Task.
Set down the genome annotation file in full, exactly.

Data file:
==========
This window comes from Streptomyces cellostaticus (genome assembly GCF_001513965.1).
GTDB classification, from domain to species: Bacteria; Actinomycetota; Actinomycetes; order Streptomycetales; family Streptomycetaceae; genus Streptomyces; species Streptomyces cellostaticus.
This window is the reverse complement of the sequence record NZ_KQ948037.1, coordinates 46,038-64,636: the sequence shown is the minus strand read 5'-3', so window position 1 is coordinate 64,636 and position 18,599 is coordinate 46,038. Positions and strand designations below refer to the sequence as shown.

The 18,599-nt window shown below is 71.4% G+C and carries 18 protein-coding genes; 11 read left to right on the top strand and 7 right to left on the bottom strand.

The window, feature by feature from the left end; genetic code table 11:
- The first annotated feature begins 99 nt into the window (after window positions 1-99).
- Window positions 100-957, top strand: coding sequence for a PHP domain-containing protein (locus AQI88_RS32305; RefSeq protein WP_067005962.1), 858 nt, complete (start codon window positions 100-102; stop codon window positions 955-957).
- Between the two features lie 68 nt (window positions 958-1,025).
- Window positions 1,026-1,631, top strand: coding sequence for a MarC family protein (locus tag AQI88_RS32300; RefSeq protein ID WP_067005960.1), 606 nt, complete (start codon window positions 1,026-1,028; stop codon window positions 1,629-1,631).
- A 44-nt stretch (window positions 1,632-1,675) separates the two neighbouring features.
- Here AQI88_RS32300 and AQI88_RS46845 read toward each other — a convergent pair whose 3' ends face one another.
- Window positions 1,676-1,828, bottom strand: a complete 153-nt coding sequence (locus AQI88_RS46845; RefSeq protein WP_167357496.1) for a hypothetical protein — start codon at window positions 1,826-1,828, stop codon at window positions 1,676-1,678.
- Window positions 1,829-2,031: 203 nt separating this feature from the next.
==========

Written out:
This window comes from Streptomyces cellostaticus (genome assembly GCF_001513965.1).
GTDB classification, from domain to species: Bacteria; Actinomycetota; Actinomycetes; order Streptomycetales; family Streptomycetaceae; genus Streptomyces; species Streptomyces cellostaticus.
This window is the reverse complement of the sequence record NZ_KQ948037.1, coordinates 46,038-64,636: the sequence shown is the minus strand read 5'-3', so window position 1 is coordinate 64,636 and position 18,599 is coordinate 46,038. Positions and strand designations below refer to the sequence as shown.

The 18,599-nt window shown below is 71.4% G+C and carries 18 protein-coding genes; 11 read left to right on the top strand and 7 right to left on the bottom strand.

The window, feature by feature from the left end; genetic code table 11:
- The first annotated feature begins 99 nt into the window (after window positions 1-99).
- Window positions 100-957, top strand: coding sequence for a PHP domain-containing protein (locus AQI88_RS32305; RefSeq protein WP_067005962.1), 858 nt, complete (start codon window positions 100-102; stop codon window positions 955-957).
- Between the two features lie 68 nt (window positions 958-1,025).
- Window positions 1,026-1,631, top strand: coding sequence for a MarC family protein (locus tag AQI88_RS32300; RefSeq protein ID WP_067005960.1), 606 nt, complete (start codon window positions 1,026-1,028; stop codon window positions 1,629-1,631).
- A 44-nt stretch (window positions 1,632-1,675) separates the two neighbouring features.
- Here AQI88_RS32300 and AQI88_RS46845 read toward each other — a convergent pair whose 3' ends face one another.
- Window positions 1,676-1,828, bottom strand: a complete 153-nt coding sequence (locus AQI88_RS46845; RefSeq protein WP_167357496.1) for a hypothetical protein — start codon at window positions 1,826-1,828, stop codon at window positions 1,676-1,678.
- Window positions 1,829-2,031: 203 nt separating this feature from the next.